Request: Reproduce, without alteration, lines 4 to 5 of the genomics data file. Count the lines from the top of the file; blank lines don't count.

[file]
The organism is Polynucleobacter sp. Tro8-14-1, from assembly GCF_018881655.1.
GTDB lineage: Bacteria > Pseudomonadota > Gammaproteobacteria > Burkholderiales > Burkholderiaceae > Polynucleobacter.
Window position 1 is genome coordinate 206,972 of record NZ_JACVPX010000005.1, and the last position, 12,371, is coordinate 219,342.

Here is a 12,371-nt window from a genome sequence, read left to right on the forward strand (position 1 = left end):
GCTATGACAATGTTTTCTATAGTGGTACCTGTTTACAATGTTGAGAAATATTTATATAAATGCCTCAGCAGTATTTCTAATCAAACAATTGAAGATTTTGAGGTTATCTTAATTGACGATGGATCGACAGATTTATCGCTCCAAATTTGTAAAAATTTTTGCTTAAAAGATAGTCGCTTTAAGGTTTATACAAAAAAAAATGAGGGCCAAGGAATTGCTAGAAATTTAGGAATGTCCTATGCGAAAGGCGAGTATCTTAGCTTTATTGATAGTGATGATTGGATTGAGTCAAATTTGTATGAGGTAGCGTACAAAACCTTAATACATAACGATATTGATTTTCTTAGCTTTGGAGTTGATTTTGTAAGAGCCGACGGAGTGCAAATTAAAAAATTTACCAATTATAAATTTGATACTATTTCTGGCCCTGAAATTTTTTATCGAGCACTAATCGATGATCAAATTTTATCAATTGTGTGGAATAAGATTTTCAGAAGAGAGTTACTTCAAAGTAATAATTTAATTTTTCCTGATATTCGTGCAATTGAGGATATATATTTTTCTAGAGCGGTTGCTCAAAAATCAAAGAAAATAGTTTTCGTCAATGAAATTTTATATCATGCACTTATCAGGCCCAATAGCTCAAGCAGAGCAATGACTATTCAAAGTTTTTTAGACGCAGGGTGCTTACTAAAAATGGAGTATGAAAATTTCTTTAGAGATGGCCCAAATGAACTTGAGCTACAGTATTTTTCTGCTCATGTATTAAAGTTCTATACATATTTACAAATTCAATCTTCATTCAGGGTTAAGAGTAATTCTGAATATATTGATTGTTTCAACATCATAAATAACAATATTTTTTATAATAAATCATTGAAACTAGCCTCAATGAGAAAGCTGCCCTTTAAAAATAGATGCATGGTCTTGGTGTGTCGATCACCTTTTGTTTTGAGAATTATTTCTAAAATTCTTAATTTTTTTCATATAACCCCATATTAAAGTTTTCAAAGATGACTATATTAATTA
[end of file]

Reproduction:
Here is a 12,371-nt window from a genome sequence, read left to right on the forward strand (position 1 = left end):
GCTATGACAATGTTTTCTATAGTGGTACCTGTTTACAATGTTGAGAAATATTTATATAAATGCCTCAGCAGTATTTCTAATCAAACAATTGAAGATTTTGAGGTTATCTTAATTGACGATGGATCGACAGATTTATCGCTCCAAATTTGTAAAAATTTTTGCTTAAAAGATAGTCGCTTTAAGGTTTATACAAAAAAAAATGAGGGCCAAGGAATTGCTAGAAATTTAGGAATGTCCTATGCGAAAGGCGAGTATCTTAGCTTTATTGATAGTGATGATTGGATTGAGTCAAATTTGTATGAGGTAGCGTACAAAACCTTAATACATAACGATATTGATTTTCTTAGCTTTGGAGTTGATTTTGTAAGAGCCGACGGAGTGCAAATTAAAAAATTTACCAATTATAAATTTGATACTATTTCTGGCCCTGAAATTTTTTATCGAGCACTAATCGATGATCAAATTTTATCAATTGTGTGGAATAAGATTTTCAGAAGAGAGTTACTTCAAAGTAATAATTTAATTTTTCCTGATATTCGTGCAATTGAGGATATATATTTTTCTAGAGCGGTTGCTCAAAAATCAAAGAAAATAGTTTTCGTCAATGAAATTTTATATCATGCACTTATCAGGCCCAATAGCTCAAGCAGAGCAATGACTATTCAAAGTTTTTTAGACGCAGGGTGCTTACTAAAAATGGAGTATGAAAATTTCTTTAGAGATGGCCCAAATGAACTTGAGCTACAGTATTTTTCTGCTCATGTATTAAAGTTCTATACATATTTACAAATTCAATCTTCATTCAGGGTTAAGAGTAATTCTGAATATATTGATTGTTTCAACATCATAAATAACAATATTTTTTATAATAAATCATTGAAACTAGCCTCAATGAGAAAGCTGCCCTTTAAAAATAGATGCATGGTCTTGGTGTGTCGATCACCTTTTGTTTTGAGAATTATTTCTAAAATTCTTAATTTTTTTCATATAACCCCATATTAAAGTTTTCAAAGATGACTATATTAATTA